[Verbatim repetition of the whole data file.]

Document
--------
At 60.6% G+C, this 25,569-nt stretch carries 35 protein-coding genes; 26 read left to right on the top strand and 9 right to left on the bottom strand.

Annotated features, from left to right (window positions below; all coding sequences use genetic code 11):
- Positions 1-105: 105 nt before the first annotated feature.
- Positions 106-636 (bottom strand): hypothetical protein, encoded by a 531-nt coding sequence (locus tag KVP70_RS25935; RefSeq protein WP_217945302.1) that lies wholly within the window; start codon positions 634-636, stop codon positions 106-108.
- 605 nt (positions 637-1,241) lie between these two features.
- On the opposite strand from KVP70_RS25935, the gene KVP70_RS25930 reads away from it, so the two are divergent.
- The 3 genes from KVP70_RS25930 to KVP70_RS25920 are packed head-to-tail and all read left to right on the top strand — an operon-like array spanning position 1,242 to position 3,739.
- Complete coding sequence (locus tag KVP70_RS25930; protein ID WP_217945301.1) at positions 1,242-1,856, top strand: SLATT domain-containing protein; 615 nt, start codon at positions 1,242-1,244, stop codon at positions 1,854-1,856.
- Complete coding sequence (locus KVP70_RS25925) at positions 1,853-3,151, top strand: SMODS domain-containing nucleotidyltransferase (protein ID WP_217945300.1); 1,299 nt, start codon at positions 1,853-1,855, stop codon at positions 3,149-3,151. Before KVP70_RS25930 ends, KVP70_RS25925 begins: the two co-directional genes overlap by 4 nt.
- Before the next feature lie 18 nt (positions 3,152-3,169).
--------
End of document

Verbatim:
At 60.6% G+C, this 25,569-nt stretch carries 35 protein-coding genes; 26 read left to right on the top strand and 9 right to left on the bottom strand.

Annotated features, from left to right (window positions below; all coding sequences use genetic code 11):
- Positions 1-105: 105 nt before the first annotated feature.
- Positions 106-636 (bottom strand): hypothetical protein, encoded by a 531-nt coding sequence (locus tag KVP70_RS25935; RefSeq protein WP_217945302.1) that lies wholly within the window; start codon positions 634-636, stop codon positions 106-108.
- 605 nt (positions 637-1,241) lie between these two features.
- On the opposite strand from KVP70_RS25935, the gene KVP70_RS25930 reads away from it, so the two are divergent.
- The 3 genes from KVP70_RS25930 to KVP70_RS25920 are packed head-to-tail and all read left to right on the top strand — an operon-like array spanning position 1,242 to position 3,739.
- Complete coding sequence (locus tag KVP70_RS25930; protein ID WP_217945301.1) at positions 1,242-1,856, top strand: SLATT domain-containing protein; 615 nt, start codon at positions 1,242-1,244, stop codon at positions 1,854-1,856.
- Complete coding sequence (locus KVP70_RS25925) at positions 1,853-3,151, top strand: SMODS domain-containing nucleotidyltransferase (protein ID WP_217945300.1); 1,299 nt, start codon at positions 1,853-1,855, stop codon at positions 3,149-3,151. Before KVP70_RS25930 ends, KVP70_RS25925 begins: the two co-directional genes overlap by 4 nt.
- Before the next feature lie 18 nt (positions 3,152-3,169).